Wednesday, October 1st, 2014

West Virginia’s Anti-Stinkiness Thing About Ramps – School’s Out

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photo by dano272

Wild leeks or ramps, technically known as Allium tricoccum, are sort of like a cross between garlic and a green onion.  They look like green onions, taste sort of like a cross between onions and garlic, and smell like nothing else on earth.

Ramps are a popular side dish in the Appalachian Region of the United States.  Personally, I’m from West Virginia, and they grow wild there, as well as in Kentucky, North Carolina, and actually much of eastern North America – they actually grow from Canada all the way to Georgia, but they are most widely eaten in the Appalachians.  Ramps have enjoyed a bit of notoriety, however, in that they have been used on some popular cooking shows like  Iron Chef America and Top Chef.

photo by swanksalot

Right, right, you’re all saying.  What does this have to do with weird or crazy laws?  Well, I started looking into this because I remember my father telling me that when he was in elementary school if a kid came to school after eating ramps he or she was sent home.  So, there was this school law saying you couldn’t come to school after eating ramps.  I looked into it and was happy to find several accounts on the internet that backed up this information.  I didn’t, however, find anything definitive in the bylaws of the West Virginia School System that explicitly states this as a rule.  I suppose it’s a case-by-case, school-by-school kind of thing.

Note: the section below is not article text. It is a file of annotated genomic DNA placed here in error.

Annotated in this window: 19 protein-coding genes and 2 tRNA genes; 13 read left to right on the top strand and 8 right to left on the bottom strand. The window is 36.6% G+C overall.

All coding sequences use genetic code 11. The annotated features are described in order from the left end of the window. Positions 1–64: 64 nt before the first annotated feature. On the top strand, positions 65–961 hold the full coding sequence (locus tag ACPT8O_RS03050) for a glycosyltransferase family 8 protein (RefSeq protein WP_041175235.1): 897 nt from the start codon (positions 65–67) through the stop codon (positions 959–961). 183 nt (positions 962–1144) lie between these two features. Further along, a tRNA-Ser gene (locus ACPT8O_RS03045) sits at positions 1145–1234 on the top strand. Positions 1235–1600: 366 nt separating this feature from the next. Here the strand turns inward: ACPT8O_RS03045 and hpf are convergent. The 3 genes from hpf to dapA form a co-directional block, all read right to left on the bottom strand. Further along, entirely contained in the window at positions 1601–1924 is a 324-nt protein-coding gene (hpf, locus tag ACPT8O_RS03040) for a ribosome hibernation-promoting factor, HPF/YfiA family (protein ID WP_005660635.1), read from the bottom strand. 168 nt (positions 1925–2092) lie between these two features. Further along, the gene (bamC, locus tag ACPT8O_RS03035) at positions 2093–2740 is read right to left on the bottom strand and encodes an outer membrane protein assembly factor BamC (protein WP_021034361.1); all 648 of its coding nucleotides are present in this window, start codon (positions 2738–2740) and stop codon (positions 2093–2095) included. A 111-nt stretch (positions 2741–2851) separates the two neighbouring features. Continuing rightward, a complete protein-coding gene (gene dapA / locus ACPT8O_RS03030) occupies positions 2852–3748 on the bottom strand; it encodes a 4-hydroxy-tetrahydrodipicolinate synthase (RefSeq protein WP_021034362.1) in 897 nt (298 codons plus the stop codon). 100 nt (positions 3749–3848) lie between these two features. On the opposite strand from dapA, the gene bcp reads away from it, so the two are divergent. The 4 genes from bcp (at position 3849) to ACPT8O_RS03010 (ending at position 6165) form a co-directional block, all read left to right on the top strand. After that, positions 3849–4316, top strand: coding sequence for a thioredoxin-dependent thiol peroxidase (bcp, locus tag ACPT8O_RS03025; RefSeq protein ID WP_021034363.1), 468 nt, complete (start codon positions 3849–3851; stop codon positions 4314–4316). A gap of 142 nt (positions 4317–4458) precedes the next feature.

If you haven’t already figured it out, ramps are really stinky.  Eat them raw, and you’ll smell like them for two or three days.  My dad used to come home from camping trips and positively reek of the worst onion/garlic/rotten smell for quite some time.  Since ramp season is April/May-ish, Native Americans believed that they had regenerative powers and that the smell was the old dying off to make way for the new.

It turns out there is, in fact, some law about ramps, but it doesn’t have anything to do with the stink.  Ramps are a protected species of plant in Quebec.  You can have ramps, but not enough for commercial use (ie sale to restaurants, shipping to customers, etc.)  A similar act is in existence in West Virginia, where you can have ramp festivals, but no restaurant is allowed to serve ramps (also called wild leeks).

Your best bet to experience this unique vegetable first hand is to get thee to an Appalachian village for a ramp festival.  They are fewer and further in between because fewer ramps are growing wild.  For instance, most 2009 ramp festivals were canceled because of bad weather or lack of ramps.  Go do a little research, and taste this wild delicacy while you still can.

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